Reading the last part of the Court’s judgment, I was however puzzled by the fact that the Court considered that it was no longer necessary to rule separately on the admissibility and the merits of the complaints under Article 10 of the Convention. In their application, the applicants complain about the failure of the Sate to take the required positive measures to protect not only their right to respect for private life but also their freedom of expression. Provided that it is incumbent upon the ECtHR to provide integral and concrete judgments and reasoning, by answering to all the alleged violations raised by the applicants, especially when the domestic courts failed to do so, it should have provided a reasonable and sufficient justification for its decision to neglect Article 10. While the Court examined the violent and dangerous character of the comments from the perspective of Article 8 of the Convention, the facts of the case indeed raise issues under Article 10 as well.  In this respect, it must be noted that the content and protection range of the two articles is different. While the relevant harm under Article 8 consists of the defamation and humiliation of the applicants, Article 10 would have better allowed to also recognize the “chilling effect” on freedom of expression caused by the virulent articles. In this respect, it must be noted that the Court itself, in paragraph 87 of its judgment, as a final conclusion, mentions that the articles “sought to also humiliate them and to break their will to defend their ideas”. In other words, the Court seemingly did consider that the harsh wording of the articles entailed a real and effective restraint on free speech and had chilling effect on them.

Considering the fact that the two applicants are university professors, it is important to highlight that the case involves an important academic freedom dimension as well. Academic freedom is a fundamental right of paramount importance, as is confirmed by inter alia Recommendation 1762 (2006) on Academic Freedom and University Autonomy of the Parliamentary Assembly of the Council of Europe. Emphasizing the importance of academic freedom for democratic societies, the Recommendation considers that, “besides independent inquiry and free advancement of acquired knowledge (but also through these activities)”, universities contribute to, among others, the development of “social order and a sense of basic values in societies” and “the promotion of democratic citizenship.” In this respect, the Recommendation holds that “the fundamental principles and rights of academic freedom and institutional autonomy are essential for universities, and that continued observation of those values is for the benefit of individual societies and humanity in general.” It is also worth highlighting that the Court has already recognized the importance of academic freedom for a democratic society in its prior case law. In Sorguç v. Turkey, for instance, the ECtHR explicitly recognized the freedom of scholars to publicly disseminate the result of their research, which, along with inter alia freedom to teach, autonomy of research and freedom of academic speech, makes up one of the most important dimensions of academic freedom:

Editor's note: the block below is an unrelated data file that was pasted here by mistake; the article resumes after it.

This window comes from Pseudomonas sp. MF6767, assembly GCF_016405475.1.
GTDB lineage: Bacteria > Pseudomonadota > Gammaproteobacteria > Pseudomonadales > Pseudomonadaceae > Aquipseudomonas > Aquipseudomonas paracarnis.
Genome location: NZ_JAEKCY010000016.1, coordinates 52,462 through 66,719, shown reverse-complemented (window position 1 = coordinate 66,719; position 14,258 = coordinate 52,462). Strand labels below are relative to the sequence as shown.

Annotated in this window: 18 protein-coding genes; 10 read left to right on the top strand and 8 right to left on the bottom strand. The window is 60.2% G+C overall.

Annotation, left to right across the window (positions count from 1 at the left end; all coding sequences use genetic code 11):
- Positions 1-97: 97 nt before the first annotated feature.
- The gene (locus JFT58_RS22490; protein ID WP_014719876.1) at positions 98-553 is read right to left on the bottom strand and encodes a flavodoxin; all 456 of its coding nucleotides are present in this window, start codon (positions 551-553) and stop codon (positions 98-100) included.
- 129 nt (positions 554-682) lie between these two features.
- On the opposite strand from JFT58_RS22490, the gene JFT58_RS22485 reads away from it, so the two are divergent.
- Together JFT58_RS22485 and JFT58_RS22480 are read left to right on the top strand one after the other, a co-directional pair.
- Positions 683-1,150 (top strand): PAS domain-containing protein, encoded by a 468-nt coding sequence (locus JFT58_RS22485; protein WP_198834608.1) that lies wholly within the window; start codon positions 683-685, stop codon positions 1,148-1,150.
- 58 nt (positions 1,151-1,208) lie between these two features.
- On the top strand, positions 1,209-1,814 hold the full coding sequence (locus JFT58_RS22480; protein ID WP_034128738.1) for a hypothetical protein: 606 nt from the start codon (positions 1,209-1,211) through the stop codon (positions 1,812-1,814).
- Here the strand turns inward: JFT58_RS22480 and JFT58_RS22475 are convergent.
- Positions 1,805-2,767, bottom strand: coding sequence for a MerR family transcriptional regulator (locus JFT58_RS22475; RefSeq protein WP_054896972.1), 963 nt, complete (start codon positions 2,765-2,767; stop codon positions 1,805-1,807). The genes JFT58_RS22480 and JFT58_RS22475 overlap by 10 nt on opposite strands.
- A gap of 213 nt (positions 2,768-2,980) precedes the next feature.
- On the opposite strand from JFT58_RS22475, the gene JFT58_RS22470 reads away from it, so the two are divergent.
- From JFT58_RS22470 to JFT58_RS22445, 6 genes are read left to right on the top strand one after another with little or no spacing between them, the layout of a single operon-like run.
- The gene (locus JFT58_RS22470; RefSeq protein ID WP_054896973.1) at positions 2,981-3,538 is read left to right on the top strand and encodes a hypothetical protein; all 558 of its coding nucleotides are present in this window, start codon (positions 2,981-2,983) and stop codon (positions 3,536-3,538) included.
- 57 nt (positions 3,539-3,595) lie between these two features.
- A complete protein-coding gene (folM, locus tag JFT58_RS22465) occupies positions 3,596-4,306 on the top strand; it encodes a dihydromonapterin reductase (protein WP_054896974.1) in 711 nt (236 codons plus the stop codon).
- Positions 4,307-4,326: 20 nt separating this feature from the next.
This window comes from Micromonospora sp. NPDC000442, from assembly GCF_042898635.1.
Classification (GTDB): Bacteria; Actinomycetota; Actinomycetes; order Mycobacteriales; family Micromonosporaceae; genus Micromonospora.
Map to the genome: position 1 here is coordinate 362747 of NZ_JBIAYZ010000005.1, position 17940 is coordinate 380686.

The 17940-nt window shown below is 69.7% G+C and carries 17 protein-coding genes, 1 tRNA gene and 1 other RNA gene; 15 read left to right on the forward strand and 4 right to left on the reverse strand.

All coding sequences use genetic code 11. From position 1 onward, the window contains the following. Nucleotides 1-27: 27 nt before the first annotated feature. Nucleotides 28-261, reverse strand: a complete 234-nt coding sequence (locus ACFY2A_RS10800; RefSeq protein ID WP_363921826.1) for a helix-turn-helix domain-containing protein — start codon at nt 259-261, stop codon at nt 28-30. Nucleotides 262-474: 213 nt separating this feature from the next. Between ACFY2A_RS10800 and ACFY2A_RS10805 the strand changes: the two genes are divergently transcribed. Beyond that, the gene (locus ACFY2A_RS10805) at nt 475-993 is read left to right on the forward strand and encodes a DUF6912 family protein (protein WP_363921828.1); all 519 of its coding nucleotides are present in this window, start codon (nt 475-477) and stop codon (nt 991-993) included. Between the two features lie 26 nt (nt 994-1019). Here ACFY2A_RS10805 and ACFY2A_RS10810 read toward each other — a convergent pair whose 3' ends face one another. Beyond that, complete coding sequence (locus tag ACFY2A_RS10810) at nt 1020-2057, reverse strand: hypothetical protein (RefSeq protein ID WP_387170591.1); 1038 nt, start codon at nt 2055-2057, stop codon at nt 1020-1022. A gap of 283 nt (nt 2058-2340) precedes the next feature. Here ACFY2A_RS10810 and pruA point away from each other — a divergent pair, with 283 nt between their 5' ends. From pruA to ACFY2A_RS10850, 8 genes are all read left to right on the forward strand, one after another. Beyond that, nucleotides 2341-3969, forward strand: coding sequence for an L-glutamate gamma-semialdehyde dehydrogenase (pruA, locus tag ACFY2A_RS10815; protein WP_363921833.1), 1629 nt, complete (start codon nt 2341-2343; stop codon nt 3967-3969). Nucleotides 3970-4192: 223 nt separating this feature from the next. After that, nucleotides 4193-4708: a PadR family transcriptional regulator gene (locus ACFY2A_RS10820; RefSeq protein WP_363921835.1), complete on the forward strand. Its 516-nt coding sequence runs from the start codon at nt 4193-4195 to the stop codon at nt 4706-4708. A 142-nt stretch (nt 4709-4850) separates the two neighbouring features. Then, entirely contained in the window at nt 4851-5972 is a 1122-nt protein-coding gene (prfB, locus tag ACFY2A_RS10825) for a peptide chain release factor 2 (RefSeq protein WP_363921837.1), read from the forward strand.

“In this connection, the Court underlines the importance of academic freedom, which comprises the academics’ freedom to express freely their opinion about the institution or system in which they work and freedom to distribute knowledge and truth without restriction.” (§ 35)

Turning to the case at hand, as the report was a clear reflection of the two professors’ research on the protection of minorities and cultural rights in Turkey, the dissemination thereof clearly fell within the scope of their academic freedom. As with freedom of expression in general, academic freedom does not merely require the State to abstain from interfering, but also requires protection against third party interference. This implies that the State is under an obligation to ensure a climate in which academics are able to disseminate the results of their research without suffering intimidation from third parties, as happened in the present case. For these reasons, it would be preferable had the Court also examined the case from the viewpoint of Article 10, which would have enabled it to better address the freedom of expression and academic freedom aspects at stake. In doing so, it would have also been interesting to see how the Court would have addressed the conflict between the same right (Article 10) of different people in the balancing exercise.

In sum, while the Court on the one hand did manage to overcome the omissions of the domestic courts’ judgment as far as Article 8 was concerned, on the other hand, it regrettably overlooked the important impact of the articles concerned on the applicants’ freedom of expression in general and on their academic freedom in particular.